Why IYF Embraces Proactive, Youth-Responsive Adaptation

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Our world is changing.  Quickly.  Factors such as Covid-19, climate change, and digital transformation, combined with the usual pace of change, are profoundly altering circumstances and conditions everywhere. This unprecedented dynamism presents an urgent challenge to those of us in the development field. Simply put, we no longer have the luxury of assuming that existing change theories and implementation strategies are always relevant or meaningful in the communities where they are applied. 

Corporate strategy gurus such as Michael Porter have long recognized that businesses need to adapt to changing circumstances to retain their competitive advantage in changing environments. Development institutions, not always known for their nimbleness, have also been reacting to new realities. For example, in response to the COVID-19 pandemic lending by multilateral development banks rose by 39 percent, due in part to creative workarounds designed to speed processing and to align with their long-term development missions. In the hyper-dynamic youth development space, IYF has taken an additional step in its strategic approach by acting in anticipation of change. In 2022, three years into IYF’s five-year strategy, Transformation 2025, we leaned into “proactive adaptation” through a strategy refresh intended to deepen and expand existing approaches, capabilities, and models to meet the evolving needs of young people today.  

Young people are especially exposed to rapid changes in the world. They are, or soon will be, taking their place—as participants, actors, stakeholders, and influencers—in societies that have been profoundly altered by the pandemic. Youth also report heightened concern, and anxiety, about climate change. Not surprisingly, in many places, they are already leading the responses

To support them, IYF’s strategy refresh was grounded on the issues that are important to young people right now, the barriers and opportunities that can either hinder or help them to realize their potential, and an understanding of how our organizational assets, experience, expertise, and networks can proactively adapt to better support young people in creating the futures they want.  

The process of proactive adaptation should be inclusive, participatory, and consultative. At IYF, this involved talking to colleagues around the world to understand the issues they are seeing that are a concern for young people and the systems that surround them. A survey we disseminated early in our process generated nearly nine full pages of rich answers to the first question alone, which asked about the issues young people face and care about. 

We contextualized, contemplated, and sifted through ideas about topics as disparate as migration, climate change, digital skills, digital exclusion, mental health awareness, market-driven skills training, self-employment and entrepreneurship support, the long-term effects of the crisis in Ukraine on young people, violence, growing religious fundamentalism, and the uneven barriers to accessing education and economic opportunities for women.  The list goes on.  As we learned, ensuring an inclusive process isn’t always quick or efficient. Incorporating diverse, sometimes divergent perspectives takes time. Rather than a straight path to the end goal, it is a journey of listening, learning, and—in IYF’s case—becoming a better partner and champion for young people.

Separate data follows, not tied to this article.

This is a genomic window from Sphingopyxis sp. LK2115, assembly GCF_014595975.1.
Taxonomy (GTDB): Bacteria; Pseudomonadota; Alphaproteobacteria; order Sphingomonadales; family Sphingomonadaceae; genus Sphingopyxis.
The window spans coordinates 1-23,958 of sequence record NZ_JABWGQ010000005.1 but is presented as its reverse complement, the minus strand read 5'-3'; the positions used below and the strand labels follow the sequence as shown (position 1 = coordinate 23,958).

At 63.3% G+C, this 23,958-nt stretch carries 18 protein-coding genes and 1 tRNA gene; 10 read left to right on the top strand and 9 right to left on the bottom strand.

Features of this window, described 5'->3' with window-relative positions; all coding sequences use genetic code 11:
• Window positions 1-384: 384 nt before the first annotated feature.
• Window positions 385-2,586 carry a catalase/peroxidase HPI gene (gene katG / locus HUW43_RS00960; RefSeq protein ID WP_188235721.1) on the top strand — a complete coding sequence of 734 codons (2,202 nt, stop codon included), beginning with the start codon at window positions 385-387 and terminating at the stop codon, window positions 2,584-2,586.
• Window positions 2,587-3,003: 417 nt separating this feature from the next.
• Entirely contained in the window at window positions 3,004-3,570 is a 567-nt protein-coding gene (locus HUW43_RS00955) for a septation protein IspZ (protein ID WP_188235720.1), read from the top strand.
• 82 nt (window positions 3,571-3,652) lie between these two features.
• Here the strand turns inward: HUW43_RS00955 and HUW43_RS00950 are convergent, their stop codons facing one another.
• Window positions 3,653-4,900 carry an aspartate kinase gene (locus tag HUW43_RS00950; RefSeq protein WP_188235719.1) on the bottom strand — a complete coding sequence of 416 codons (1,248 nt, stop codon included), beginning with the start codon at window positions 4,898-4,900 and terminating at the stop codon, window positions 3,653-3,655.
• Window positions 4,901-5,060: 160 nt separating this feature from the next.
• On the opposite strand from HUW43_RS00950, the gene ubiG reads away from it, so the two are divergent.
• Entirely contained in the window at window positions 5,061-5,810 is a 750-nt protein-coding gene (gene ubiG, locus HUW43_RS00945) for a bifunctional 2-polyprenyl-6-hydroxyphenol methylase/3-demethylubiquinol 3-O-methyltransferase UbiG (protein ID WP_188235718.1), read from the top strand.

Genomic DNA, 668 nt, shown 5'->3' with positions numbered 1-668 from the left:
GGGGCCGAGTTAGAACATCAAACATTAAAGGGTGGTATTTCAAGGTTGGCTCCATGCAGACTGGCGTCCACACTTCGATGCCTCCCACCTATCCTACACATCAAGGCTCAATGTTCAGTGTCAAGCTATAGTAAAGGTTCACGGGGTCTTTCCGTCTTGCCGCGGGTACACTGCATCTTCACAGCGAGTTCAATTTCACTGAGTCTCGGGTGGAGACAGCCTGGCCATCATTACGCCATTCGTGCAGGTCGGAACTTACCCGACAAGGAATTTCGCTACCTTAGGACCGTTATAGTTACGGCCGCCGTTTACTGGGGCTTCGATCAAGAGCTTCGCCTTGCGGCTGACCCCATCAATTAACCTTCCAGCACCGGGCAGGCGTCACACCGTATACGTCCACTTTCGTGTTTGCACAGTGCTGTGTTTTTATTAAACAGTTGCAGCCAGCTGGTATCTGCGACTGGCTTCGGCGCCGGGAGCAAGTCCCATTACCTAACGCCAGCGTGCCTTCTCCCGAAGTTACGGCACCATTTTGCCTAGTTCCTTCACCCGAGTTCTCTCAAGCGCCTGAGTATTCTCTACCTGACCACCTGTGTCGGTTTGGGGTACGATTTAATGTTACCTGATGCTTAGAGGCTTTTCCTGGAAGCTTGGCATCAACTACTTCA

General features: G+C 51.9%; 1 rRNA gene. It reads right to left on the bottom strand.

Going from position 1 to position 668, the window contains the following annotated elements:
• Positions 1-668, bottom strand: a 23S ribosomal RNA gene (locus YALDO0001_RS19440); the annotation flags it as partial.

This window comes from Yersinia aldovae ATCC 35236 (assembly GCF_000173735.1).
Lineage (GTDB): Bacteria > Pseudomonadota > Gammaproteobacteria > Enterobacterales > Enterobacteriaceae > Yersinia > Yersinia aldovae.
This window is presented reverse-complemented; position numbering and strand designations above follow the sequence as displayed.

“Sometimes,” one of the survey respondents wrote, “things are done through the adult lens or not taking into account what the youth wants or needs. I think we need to consider how young people access information, how sometimes their inner circles are their young friends, how they need a strong environment to believe in themselves or to know they can access to bigger or better opportunities in life.”  

This respondent speaks to the heart of IYF’s strategy and organizational values: placing young people at the center. Our proactive strategy refresh embraced this tenet. We interrogated our strategy, approaches and tools to identify how we can be more responsive to young people and the issues they are facing globally today. We were careful not to assume that our work is necessarily right where it should be.  Instead, we sought to identify areas for growth and renewed and strengthened approaches. We examined the “hot button” issues for young people today and explored how our existing approaches and expertise could be applied in these areas. One issue that clearly rose to the top was climate change.  

On this topic, our strategy refresh is leading us to deepen our work and commitment to climate-smart approaches and systematically incorporate working toward a healthy environment across our portfolio of projects. We identified “quick wins” including adopting sustainable development and resiliency frameworks to inform the overall approach in our programming, partnering with select climate alliances, signing onto climate declarations, and continuing on our own journey in developing expertise and partners to contribute to a healthier planet.
So, where are we now?  We’ve entered a new year with five topics each identified as relevant to young people, grounded in our current strategy, and in demand by funding partners and philanthropy. Throughout 2023, IYF will strengthen and lean into these areas in order to connect young people with opportunities and contribute to a world where they are inspired and equipped to realize the future they want.  

Pia Saunders Campbell is the Director of Assets, Strategy & Knowledge (ASK) at IYF. 

Emmanuel (Manny) Jimenez is the Director General for Independent Evaluation at the Asian Development Bank (ADB) and a member of IYF's Board of Directors.